At the time this article was written
Pierre Duchesne was Associate Secretary of the National Assembly of Quebec and
Director General of Parliamentary Services This paper was presented to the 11th
Conference of the Association of Clerks-at-the-Table of Canada, held in
Winnipeg, August 1 to 4, 1979.
There was a time, in England, when
legislation was never drafted or published until after Parliament adjourned;
this meant that the statutes often included laws which had never been passed by
Parliament. Until the reign of Henry VI, any Bill to be considered by
Parliament was submitted In the form if a petition which Parliament granted or
refused. Today's method of legislating tabling Bills in both Houses as
complete statutes dates back to Henry VI, who sometimes took the liberty, as
did Edward IV, of adding sections on his own, without consulting Parliament.
If we pause for a moment to consider the
modus operandi of our legislative assemblies, we will soon realize how
Parliament's legislative monopoly is greatly undermined; even though, at Least
in theory, legislative power is distinct from executive power, In practice it
is the government which takes the Initiative in preparing and tabling
What part does the Member of Parliament play
as a legislator?
An article in Parliamentary Affairs
(1) holds that, In the eyes of most students of the political system, power in
today's parliaments Is gradually shifting from the legislative to the executive
branch. This shift can be attributed to four major factors: adherence by
Members to party lines; a decline in the prestige enjoyed by those Members; a
weak, complicated parliamentary system where things always move slowly; the
great: number of Bills to be! passed, and finally the technical nature of much
legislation, which requires that most Members possess advanced professional
Given all these reasons, then, it should
come as no surprise that the number of Bills introduced by Members has dropped
considerably. And even so, what facilities are made available to the Members?
What hope do they have of being able to continue to act as legislators In the
traditional sense of the word, and pilot legislation through all its various
The Table (2) recently carried out a survey In British-type
parliaments around the world, with a view to answering certain questions: what
opportunities do backbenchers get to introduce and pilot Bills? what
restrictions are Imposed on these Members with regard to the subject-matter of
their Bills? what attitude does the government generally assume when such Bills
are being studied? what technical assistance is made available to backbenchers?
Finally, what proportion of Private Members' Bills is finally assented to?
The answers obtained show that, while in a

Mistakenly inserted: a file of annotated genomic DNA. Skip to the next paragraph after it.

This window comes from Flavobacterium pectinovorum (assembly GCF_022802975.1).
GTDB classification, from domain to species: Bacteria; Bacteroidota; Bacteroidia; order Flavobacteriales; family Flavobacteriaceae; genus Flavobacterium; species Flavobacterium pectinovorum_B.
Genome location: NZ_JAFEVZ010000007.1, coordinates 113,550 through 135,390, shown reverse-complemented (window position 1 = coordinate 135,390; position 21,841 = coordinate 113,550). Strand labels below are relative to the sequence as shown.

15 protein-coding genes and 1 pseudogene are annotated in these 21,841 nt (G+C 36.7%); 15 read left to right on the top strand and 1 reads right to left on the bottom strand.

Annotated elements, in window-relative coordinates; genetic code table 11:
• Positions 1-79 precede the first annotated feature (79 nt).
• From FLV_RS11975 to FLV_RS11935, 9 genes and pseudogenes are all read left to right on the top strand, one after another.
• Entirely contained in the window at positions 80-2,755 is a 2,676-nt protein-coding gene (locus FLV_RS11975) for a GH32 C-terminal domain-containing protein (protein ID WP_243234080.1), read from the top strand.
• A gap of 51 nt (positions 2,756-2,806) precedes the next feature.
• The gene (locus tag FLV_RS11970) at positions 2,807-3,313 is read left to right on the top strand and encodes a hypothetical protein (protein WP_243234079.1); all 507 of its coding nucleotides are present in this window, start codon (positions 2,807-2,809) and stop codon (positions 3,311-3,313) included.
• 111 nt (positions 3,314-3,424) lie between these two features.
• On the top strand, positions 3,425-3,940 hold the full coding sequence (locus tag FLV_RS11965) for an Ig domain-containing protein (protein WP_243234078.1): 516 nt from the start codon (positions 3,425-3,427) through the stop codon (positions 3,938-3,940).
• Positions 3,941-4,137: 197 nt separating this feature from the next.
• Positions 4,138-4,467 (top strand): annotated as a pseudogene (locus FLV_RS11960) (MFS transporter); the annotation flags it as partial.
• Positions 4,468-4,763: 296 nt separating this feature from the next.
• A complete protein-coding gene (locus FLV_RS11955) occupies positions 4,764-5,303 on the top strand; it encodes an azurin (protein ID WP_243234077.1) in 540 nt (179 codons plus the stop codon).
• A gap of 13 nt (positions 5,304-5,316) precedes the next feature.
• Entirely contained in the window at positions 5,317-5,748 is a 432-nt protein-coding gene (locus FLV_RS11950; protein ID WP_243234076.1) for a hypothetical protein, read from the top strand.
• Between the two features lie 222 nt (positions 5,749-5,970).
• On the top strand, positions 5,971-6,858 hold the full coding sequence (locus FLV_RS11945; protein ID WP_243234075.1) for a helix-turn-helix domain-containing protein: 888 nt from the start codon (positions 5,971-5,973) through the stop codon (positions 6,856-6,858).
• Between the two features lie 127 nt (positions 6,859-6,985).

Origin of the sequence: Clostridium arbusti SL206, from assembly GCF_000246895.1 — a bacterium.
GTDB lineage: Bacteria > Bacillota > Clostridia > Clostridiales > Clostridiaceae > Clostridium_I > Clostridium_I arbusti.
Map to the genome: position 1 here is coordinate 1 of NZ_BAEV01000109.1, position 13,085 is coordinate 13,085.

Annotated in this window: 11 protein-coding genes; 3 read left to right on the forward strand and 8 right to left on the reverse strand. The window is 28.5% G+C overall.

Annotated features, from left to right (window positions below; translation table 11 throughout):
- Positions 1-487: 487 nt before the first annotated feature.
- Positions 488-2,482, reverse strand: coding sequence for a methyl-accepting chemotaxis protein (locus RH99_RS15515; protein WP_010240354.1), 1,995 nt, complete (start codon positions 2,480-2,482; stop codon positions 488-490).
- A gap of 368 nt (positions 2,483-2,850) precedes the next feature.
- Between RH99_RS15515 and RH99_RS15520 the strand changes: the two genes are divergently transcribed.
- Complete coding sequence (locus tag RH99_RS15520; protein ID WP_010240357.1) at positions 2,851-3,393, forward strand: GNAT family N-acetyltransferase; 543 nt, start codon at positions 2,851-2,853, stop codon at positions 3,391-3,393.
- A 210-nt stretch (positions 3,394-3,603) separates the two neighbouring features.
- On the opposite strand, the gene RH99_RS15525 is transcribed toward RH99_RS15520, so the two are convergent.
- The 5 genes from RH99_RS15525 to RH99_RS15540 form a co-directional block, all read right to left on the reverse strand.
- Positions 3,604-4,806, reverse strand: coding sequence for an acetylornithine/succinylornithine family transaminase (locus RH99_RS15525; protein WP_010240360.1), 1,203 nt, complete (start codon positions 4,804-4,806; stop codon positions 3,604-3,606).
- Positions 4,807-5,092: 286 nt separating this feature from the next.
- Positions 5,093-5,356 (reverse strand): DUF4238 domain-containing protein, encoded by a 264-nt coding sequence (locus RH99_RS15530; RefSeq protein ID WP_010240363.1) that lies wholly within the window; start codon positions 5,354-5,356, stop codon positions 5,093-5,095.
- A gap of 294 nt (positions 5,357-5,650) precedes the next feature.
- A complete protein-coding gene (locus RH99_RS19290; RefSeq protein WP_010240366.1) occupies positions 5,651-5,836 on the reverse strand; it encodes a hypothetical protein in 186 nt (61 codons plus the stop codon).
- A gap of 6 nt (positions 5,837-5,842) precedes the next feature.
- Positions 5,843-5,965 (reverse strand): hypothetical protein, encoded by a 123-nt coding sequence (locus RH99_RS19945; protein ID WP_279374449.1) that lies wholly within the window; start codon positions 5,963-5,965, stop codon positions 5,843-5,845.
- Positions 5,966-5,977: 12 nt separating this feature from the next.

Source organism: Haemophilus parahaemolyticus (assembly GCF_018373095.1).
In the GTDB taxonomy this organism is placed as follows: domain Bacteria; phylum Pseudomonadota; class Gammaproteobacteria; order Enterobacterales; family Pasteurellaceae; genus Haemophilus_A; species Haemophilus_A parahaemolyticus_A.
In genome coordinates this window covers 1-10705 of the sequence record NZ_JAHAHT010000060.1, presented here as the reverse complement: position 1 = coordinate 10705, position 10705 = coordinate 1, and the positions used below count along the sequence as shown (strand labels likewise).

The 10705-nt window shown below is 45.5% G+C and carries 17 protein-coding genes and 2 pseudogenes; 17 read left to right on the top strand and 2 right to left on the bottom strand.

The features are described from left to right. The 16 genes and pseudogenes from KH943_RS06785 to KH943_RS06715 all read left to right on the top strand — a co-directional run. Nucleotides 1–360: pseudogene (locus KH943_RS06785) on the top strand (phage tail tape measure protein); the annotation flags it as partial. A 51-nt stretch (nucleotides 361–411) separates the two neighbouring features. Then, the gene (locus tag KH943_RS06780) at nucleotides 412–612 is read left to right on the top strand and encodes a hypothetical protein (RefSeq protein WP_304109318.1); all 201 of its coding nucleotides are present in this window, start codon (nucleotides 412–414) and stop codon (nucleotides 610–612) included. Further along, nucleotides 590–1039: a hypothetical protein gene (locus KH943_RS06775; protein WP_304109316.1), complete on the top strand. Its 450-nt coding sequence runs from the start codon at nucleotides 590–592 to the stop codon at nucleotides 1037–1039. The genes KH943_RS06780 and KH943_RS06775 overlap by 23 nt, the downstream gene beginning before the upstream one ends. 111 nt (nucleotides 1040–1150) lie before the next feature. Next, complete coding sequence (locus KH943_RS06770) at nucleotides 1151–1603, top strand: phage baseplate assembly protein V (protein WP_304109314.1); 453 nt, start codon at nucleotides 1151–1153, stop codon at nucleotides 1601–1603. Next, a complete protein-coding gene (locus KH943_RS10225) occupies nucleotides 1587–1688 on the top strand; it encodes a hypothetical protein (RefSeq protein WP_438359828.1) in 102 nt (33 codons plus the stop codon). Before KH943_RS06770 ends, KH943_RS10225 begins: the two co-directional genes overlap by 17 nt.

vast majority of parliaments, backbenchers are allowed to table legislation,
the time allowed for discussing this legislation is not sufficient to allow the
sponsors the success to which they aspire. Although the Upper Houses generally
allow more time for this type of legislation, hopes are quickly dashed when the
Bills reach the Lower House.
A better illustration of our conclusions can
be seen in extracts from the answers we received from some of the Parliaments.
In London's House of Commons, Government
business is quite rightly granted priority at all sittings, although under
the Standing Orders, 12 Fridays in each session must be devoted to Private
Members' Bills. The first six Fridays are set aside for reading bills a second
time, and the last six for studying those which have already passed second
reading. Still, a Member may act in one of three ways to Introduce a Bill:
first, he may avail himself of the Standing Order which makes it possible for
the first six Members to have their bills debated in second reading on a
Friday; second, he may make use of the Standing Order which allows a Member ten
minutes in which to outline the content of his Bill; and third, he may follow
the usual procedure, which gives him practically no chance at all.
There is a fourth way, which should perhaps
be mentioned: he may submit a Bill from the House of Lords.
The most popular of these methods is
procedure under the "ten-minute rule" the sponsor of the bill can at
least be assured of a certain publicity, though It Is certain his Bill will
never be passed.
It seems that 15% to 20% of the Private
Members' Bills tabled in the British Parliament receive Royal assent. That
seems to me a considerable number.
For a Member of the House of Lords to pilot
a Bill is considered a privilege. Since there is no limit to the discussion
period, and since the Bill can deal with any subject except the imposition of
public expenditure, bills tabled in the Lords are generally passed, although it
does not necessarily follow that they will be passed in the Commons.
In Canada, Senators are given much the same latitude
as Lords. The only Bills which cannot. be tabled In the Senate are Money Bills
and Bills dealing with provincial matters. For their work as legislators, the
Senators are provided with all the professional and material assistance they
need, even that of the government. While procedure is more flexible than in the
Commons making it easier for a Senator than for a federal Member to introduce a
Bill the chances of that Bill. going through all the stages remain very slim,
unless, of course, there is unanimous consent to It. Difficult though It may be
to imagine, since the last War not one Bill introduced by a Senator has gone
through all the stages.
Private Members' Bills in the Canadian.
House of Commons may deal with any subject at all, but they cannot order public
expenditure., Even so, few of these ever, become law. A government which wants
to support a Bill will prefer to sponsor it itself, rather than allow a private
Member to do so.
Ontario has its own way of blocking; Private
Members' Bills. Under the Ontario Standing Orders, any member may, table
legislation which does not order public expenditure. Debate is restricted to
Thursday sittings only. At the end of the debate on second reading, the Speaker
asks whether the question can be put to the vote: if there are twenty
"Nays, the Bill is dead. Why must there be twenty? Because rather than
permit a debate Lasting twenty times ten minutes which for all practical
purposes would use up the entire period allowed for studying the Bill in this